Saturday, March 19, 2011
Mount Roraima (also known as Roraima Tepui or Cerro Roraima in Spanish, and Monte Roraima in Portuguese), is the highest of the Pakaraima chain of tepui plateau in South America.First described by the English explorer Sir Walter Raleigh in 1596, its 31 km² summit area is defended by 400m (1,300 ft) tall cliffs on all sides. The mountain includes the triple border point of Venezuela, Brazil and Guyana. (Source)
You can see more pictures of Mt. Roraima at this link.
Friday, March 18, 2011
Why didn't the NCAA tournament committee attach all four play-in games to all four #1 seeds? Instead two of them are two 12-seeds (winner plays a 5-seed), and two 11-seeds (winner plays a 6-seed).
So they apparently sort-of rank all 68 teams. Then they sort-of put them all into regions based upon location. This process is apparently allowed to alter a team's seed by 1 or 2 - just to get them in the right region of 4 regions. A great example is Texas probably should've been a 3-seed, if not a 2 even, but were given a 4-seed to alleviate a ton of traveling. WTF?
Okay okay. I can swallow that, I guess, but why is it necessary? I mean UTSA had to travel all the way to Dayton, Ohio to play Alabama State in their play-in game. Is that because if they win (which they did) they'd be right there to play none other than Ohio State basically at home? I laugh at this.
Virginia Commonwealth U. had to travel to Dayton to play (gulp) USC for their play-in game, in which the winner would go to Chicago to play Georgetown. That makes a ton of sense! Props to VCU though for proving all the "experts" wrong. They were one of two teams who Jay Bilas and others said should absolutely not even be dancing. Alabama Birmingham and Clemson also had to go all the way to Dayton to play for the right to play West Virginia back in Tampa. Ehh.. North Carolina Asheville & Arkansas Little Rock did the same for a chance to play Pittsburgh - in Washington D.C.
If it's gonna be a priority WHERE teams play, then make it as such. Otherwise, rank the teams, give the bottom 8 teams 4 games to play all four #1 seeds, and let's get on with it.
Oh.. and one last thing: I agree that the Big East is a great basketball conference. OK I agree. But 11 teams? That's ridiculous. You're rewarding teams who are in the bottom half of their conference - for (what?) playing teams in their own conference. Stupid. But hey I loved Marquette going in. But giving them an 11 seed to play a 6-seeded Xavier? Sorry - The Atlantic 10 might deserve 3 teams, but that conference isn't worthy of the respect to have its champion play such a low big east team, let alone a team who didn't win its conference tournament.
So many things wrong. But hey - at least Texas won. Onto Anaheim to play Arizona for the right to play Duke. Wait a minute - Duke should be going to Newark.
Thursday, March 17, 2011
A band is eligible for induction into Cleveland's Rock and Roll Hall of Fame 25 years after they release their first record. This year's finalists were announced Sept. 24 — giving new hope to fans of two long-suffering bands — but the gala will leave a bitter taste in the mouths of fans of many bands whose idols haven't yet made the cut. Here are 10 of the Hall's most notable snubs.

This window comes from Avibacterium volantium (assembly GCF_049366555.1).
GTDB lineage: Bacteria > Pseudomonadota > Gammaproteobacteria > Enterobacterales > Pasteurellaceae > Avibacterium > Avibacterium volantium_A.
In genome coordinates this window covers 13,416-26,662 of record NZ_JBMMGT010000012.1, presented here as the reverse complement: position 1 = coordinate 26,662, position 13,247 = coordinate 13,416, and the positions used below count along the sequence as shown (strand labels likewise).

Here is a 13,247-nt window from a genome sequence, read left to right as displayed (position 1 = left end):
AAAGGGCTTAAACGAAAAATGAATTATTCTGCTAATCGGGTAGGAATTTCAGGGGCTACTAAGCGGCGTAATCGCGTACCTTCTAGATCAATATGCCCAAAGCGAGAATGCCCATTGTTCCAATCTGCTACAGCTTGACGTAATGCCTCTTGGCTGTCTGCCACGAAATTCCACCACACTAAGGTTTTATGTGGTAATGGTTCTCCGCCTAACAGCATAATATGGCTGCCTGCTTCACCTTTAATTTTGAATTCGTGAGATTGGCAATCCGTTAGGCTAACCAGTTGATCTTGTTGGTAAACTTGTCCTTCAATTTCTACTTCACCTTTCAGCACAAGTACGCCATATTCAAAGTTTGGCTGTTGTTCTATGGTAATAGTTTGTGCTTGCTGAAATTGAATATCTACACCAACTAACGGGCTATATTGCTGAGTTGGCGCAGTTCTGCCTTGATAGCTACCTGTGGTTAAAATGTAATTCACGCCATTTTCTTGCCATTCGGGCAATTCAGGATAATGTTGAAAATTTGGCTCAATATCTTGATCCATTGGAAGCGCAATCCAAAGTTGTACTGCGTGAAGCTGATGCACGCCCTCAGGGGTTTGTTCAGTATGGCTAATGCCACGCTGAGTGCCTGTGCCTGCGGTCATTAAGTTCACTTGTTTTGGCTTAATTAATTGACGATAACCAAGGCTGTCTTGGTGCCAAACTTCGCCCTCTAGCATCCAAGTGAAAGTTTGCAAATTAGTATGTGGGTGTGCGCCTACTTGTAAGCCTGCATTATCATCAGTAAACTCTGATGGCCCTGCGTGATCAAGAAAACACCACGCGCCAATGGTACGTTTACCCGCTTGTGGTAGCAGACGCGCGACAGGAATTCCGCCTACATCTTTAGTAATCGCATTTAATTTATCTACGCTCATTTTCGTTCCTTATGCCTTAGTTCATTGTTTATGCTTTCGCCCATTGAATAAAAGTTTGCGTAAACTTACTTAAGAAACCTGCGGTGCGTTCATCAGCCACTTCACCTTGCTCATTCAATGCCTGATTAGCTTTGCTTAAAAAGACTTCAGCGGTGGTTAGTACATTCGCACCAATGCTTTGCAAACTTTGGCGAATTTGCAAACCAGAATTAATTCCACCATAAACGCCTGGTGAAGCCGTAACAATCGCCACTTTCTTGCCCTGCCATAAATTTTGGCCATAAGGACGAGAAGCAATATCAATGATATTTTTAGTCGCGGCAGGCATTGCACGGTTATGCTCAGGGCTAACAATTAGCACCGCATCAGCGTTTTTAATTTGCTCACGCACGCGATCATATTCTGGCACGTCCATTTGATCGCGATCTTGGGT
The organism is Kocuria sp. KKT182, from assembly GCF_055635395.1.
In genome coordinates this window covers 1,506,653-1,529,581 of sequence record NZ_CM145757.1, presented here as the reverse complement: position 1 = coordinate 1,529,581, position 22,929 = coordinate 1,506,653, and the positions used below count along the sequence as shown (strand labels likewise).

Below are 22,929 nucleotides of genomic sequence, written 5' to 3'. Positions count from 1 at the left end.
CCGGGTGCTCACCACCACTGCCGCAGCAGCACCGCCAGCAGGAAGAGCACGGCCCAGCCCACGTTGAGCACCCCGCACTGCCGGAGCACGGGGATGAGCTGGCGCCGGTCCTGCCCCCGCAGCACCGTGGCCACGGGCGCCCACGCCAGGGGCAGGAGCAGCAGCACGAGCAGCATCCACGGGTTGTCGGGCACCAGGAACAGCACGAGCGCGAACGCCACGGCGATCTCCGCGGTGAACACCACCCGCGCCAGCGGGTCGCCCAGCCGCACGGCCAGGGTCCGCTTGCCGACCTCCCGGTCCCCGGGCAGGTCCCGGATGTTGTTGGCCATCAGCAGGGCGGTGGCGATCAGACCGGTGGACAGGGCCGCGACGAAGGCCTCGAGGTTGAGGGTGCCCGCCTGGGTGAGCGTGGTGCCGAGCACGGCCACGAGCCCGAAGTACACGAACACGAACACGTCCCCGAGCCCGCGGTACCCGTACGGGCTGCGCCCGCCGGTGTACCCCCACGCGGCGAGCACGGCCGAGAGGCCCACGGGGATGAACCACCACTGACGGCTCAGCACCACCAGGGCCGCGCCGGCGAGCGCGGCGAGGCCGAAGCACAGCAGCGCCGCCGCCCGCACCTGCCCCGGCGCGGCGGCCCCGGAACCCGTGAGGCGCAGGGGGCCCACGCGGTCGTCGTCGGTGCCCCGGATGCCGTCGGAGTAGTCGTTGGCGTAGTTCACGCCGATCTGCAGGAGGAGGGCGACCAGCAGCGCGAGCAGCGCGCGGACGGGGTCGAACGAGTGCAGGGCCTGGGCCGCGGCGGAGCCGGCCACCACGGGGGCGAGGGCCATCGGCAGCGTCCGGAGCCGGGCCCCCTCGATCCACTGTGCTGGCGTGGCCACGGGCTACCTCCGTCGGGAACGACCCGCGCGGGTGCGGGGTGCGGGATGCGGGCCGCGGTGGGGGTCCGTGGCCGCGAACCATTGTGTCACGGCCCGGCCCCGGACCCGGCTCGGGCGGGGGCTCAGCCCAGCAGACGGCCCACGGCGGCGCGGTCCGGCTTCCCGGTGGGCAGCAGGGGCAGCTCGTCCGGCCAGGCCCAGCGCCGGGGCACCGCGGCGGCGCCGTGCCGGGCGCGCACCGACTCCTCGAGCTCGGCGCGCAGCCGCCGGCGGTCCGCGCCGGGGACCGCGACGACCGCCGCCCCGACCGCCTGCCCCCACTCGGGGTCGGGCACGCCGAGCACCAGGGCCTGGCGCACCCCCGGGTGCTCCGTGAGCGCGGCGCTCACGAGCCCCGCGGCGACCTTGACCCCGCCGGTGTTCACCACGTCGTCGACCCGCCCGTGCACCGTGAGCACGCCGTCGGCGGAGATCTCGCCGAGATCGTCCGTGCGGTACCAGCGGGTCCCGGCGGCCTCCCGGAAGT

Could this be the year? When the list of 2010 nominees for the Rock and Roll Hall of Fame were announced Sept. 24, KISS made the list, despite the fact that they might have been a greater gimmick than a band. Despite the recent surge of nostalgia for the rockers and talk of (God forbid) a new album, the Hall of Fame has never seemed inclined to let Gene Simmons and his posse of masked hell-raisers gatecrash. Maybe 1978's four simultaneously released (and equally awful) solo albums doomed KISS chances, but no matter. Hell hath no fury like an aging KISS fan scorned, and the Hall learned that in 2006 when nearly 200 of them protested the band's snub, many dressed in full KISS regalia.
Their enshrinement in 2010 is no sure thing: only five of the 12 bands nominated will make it into the Hall, based on the decision of 500 voters. Protesters shouldn't stow away those masks just yet.
If lyric writing and making sense were not part of the job description for a great band, you could argue that Def Leppard is the greatest band of all time. "Pour Some Sugar on Me," "Animal," "Armageddon It" — these monster hits off the band's 12-million selling Hysteria album (1987) aren't just favorites of the exotic dance industry, they're unbeatable for singing along with at the top of your lungs. They are also so devoid of meaning that it's possible they were written with an R-rated version of Refrigerator Magnet Poetry. Oh, and if that's not enough for you, remember that Def Leppard has the world's greatest one-armed drummer.
Bands named after cities just can't get any love. Boston was never a critical darling, but their songs were woven into the fabric of the '70s. Lead singer Brad Delp had a soaring range, which he put to heavy use during days spent slaving in the studio overdubbing and harmonizing with himself. Boston's first album, 1976's self-titled release, went platinum 17 times, but Boston could not parlay that success into long-term relevance.
Rolling Stone has called Rush fans the "Trekkies" of rock — they defend their Canadian rock heroes vehemently. The band certainly has carved out a place in rock history. With 24 consecutive gold or platinum albums, they trail only The Beatles, Rolling Stones and Aerosmith. But commercial success belies a career that took the occasional wrong turn. Critics cite the band's over-fascination with synthesizers in the 1980s, but fans say the period is simply proof that Rush doesn't care about convention. That independent streak might keep Rush from the Hall, but it doesn't seem to bother them in the slightest — guitarist Alex Lifeson called the Hall selection process a "joke."
Continue on to the rest of the article, and the other 6 snubs..